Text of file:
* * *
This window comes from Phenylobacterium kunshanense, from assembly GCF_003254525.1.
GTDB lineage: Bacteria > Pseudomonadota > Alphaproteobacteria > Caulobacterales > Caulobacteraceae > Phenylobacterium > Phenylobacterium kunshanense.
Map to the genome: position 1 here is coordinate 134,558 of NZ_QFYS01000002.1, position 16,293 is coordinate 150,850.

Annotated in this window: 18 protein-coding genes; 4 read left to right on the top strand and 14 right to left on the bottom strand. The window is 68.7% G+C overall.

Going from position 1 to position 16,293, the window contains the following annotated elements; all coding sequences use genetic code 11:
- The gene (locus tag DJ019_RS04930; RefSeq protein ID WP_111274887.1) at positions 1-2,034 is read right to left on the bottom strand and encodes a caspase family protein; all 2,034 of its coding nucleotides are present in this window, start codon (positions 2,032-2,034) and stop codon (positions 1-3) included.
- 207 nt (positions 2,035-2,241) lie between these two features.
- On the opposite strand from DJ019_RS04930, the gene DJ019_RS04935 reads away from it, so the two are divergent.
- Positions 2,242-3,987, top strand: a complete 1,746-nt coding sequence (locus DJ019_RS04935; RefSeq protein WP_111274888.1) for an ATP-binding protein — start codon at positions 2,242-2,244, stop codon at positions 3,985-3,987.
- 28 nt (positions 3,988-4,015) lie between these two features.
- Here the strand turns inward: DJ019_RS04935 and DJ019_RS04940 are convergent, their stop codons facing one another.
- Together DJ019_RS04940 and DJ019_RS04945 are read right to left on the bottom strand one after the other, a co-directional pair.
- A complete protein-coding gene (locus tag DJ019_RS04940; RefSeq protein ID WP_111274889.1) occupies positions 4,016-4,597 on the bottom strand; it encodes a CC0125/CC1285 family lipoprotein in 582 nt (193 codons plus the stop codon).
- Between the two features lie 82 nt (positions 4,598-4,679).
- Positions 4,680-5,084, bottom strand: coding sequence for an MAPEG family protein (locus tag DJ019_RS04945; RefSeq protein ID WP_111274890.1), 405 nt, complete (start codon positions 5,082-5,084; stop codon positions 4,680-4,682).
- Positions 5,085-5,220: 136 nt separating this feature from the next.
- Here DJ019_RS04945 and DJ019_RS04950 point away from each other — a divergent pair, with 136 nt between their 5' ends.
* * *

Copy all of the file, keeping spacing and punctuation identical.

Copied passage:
This window comes from Phenylobacterium kunshanense, from assembly GCF_003254525.1.
GTDB lineage: Bacteria > Pseudomonadota > Alphaproteobacteria > Caulobacterales > Caulobacteraceae > Phenylobacterium > Phenylobacterium kunshanense.
Map to the genome: position 1 here is coordinate 134,558 of NZ_QFYS01000002.1, position 16,293 is coordinate 150,850.

Annotated in this window: 18 protein-coding genes; 4 read left to right on the top strand and 14 right to left on the bottom strand. The window is 68.7% G+C overall.

Going from position 1 to position 16,293, the window contains the following annotated elements; all coding sequences use genetic code 11:
- The gene (locus tag DJ019_RS04930; RefSeq protein ID WP_111274887.1) at positions 1-2,034 is read right to left on the bottom strand and encodes a caspase family protein; all 2,034 of its coding nucleotides are present in this window, start codon (positions 2,032-2,034) and stop codon (positions 1-3) included.
- 207 nt (positions 2,035-2,241) lie between these two features.
- On the opposite strand from DJ019_RS04930, the gene DJ019_RS04935 reads away from it, so the two are divergent.
- Positions 2,242-3,987, top strand: a complete 1,746-nt coding sequence (locus DJ019_RS04935; RefSeq protein WP_111274888.1) for an ATP-binding protein — start codon at positions 2,242-2,244, stop codon at positions 3,985-3,987.
- 28 nt (positions 3,988-4,015) lie between these two features.
- Here the strand turns inward: DJ019_RS04935 and DJ019_RS04940 are convergent, their stop codons facing one another.
- Together DJ019_RS04940 and DJ019_RS04945 are read right to left on the bottom strand one after the other, a co-directional pair.
- A complete protein-coding gene (locus tag DJ019_RS04940; RefSeq protein ID WP_111274889.1) occupies positions 4,016-4,597 on the bottom strand; it encodes a CC0125/CC1285 family lipoprotein in 582 nt (193 codons plus the stop codon).
- Between the two features lie 82 nt (positions 4,598-4,679).
- Positions 4,680-5,084, bottom strand: coding sequence for an MAPEG family protein (locus tag DJ019_RS04945; RefSeq protein ID WP_111274890.1), 405 nt, complete (start codon positions 5,082-5,084; stop codon positions 4,680-4,682).
- Positions 5,085-5,220: 136 nt separating this feature from the next.
- Here DJ019_RS04945 and DJ019_RS04950 point away from each other — a divergent pair, with 136 nt between their 5' ends.